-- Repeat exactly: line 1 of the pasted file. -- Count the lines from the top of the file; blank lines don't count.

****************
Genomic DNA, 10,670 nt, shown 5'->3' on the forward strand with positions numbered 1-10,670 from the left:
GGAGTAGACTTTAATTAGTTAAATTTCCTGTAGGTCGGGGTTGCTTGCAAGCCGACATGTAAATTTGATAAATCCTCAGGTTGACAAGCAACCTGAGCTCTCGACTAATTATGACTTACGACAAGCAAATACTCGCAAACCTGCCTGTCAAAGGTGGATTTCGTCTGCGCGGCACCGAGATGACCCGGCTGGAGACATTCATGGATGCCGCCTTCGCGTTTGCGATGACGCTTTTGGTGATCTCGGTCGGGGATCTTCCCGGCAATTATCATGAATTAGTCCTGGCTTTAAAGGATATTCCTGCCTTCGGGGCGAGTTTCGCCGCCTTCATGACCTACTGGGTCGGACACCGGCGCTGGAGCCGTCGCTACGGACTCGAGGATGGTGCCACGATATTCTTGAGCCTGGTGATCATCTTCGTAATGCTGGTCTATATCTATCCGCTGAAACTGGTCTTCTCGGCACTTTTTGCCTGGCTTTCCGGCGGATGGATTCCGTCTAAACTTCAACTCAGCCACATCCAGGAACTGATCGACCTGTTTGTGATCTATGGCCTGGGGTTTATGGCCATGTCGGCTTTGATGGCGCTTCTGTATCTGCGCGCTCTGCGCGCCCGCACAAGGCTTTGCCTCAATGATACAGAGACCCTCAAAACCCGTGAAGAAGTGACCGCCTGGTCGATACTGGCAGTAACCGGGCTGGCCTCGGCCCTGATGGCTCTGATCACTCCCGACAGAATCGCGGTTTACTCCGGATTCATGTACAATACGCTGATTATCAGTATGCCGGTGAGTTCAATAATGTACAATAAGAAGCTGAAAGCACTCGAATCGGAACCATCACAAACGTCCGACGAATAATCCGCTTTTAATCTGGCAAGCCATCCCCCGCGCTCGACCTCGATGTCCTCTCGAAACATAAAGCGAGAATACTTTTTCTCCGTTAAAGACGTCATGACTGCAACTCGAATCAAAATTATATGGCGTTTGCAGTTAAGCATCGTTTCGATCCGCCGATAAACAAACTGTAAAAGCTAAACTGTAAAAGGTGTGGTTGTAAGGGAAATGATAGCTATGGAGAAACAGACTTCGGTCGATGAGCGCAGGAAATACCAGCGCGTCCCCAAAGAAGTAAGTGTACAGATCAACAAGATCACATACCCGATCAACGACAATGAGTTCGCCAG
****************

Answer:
Genomic DNA, 10,670 nt, shown 5'->3' on the forward strand with positions numbered 1-10,670 from the left: